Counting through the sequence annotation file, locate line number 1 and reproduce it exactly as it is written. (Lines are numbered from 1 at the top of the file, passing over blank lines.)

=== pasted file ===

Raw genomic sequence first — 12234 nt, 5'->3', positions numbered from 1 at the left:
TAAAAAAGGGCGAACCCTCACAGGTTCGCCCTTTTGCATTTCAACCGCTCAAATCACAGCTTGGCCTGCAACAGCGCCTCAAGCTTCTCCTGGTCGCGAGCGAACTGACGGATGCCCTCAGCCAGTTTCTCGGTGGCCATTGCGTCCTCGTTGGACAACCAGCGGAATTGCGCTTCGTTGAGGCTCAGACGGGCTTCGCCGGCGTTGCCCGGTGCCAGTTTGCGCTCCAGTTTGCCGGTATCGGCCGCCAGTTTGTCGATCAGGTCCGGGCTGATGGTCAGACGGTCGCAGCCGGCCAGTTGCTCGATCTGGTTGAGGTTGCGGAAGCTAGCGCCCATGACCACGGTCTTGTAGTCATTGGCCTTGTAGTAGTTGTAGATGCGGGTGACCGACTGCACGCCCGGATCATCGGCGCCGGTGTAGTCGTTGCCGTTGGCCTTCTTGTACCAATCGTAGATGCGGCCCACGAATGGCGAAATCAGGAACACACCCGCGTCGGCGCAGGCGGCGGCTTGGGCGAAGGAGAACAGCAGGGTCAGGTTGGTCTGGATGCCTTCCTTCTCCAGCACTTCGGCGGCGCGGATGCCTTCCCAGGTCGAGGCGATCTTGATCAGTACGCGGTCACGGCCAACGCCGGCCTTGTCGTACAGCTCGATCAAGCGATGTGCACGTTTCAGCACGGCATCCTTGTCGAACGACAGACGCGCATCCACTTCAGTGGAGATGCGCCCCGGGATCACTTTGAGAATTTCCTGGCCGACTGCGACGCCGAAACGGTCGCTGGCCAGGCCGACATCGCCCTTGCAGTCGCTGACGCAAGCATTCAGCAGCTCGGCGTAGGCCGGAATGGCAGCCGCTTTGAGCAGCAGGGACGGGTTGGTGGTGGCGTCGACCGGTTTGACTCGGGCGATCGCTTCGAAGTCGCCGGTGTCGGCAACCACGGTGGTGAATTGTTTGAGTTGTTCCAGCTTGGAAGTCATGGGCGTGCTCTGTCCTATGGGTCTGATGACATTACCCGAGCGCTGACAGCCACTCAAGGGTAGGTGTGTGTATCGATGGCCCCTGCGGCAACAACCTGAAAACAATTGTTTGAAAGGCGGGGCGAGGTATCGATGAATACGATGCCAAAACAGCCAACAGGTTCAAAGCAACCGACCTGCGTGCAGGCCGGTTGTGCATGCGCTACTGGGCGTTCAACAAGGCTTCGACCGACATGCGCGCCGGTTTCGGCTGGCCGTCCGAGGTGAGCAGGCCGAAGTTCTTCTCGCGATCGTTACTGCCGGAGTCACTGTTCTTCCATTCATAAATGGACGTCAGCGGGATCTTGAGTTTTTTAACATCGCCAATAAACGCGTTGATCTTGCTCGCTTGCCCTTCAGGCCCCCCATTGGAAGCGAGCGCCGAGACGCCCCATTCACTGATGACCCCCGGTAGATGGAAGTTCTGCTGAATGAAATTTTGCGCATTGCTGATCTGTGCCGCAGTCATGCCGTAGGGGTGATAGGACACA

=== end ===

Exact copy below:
Raw genomic sequence first — 12234 nt, 5'->3', positions numbered from 1 at the left: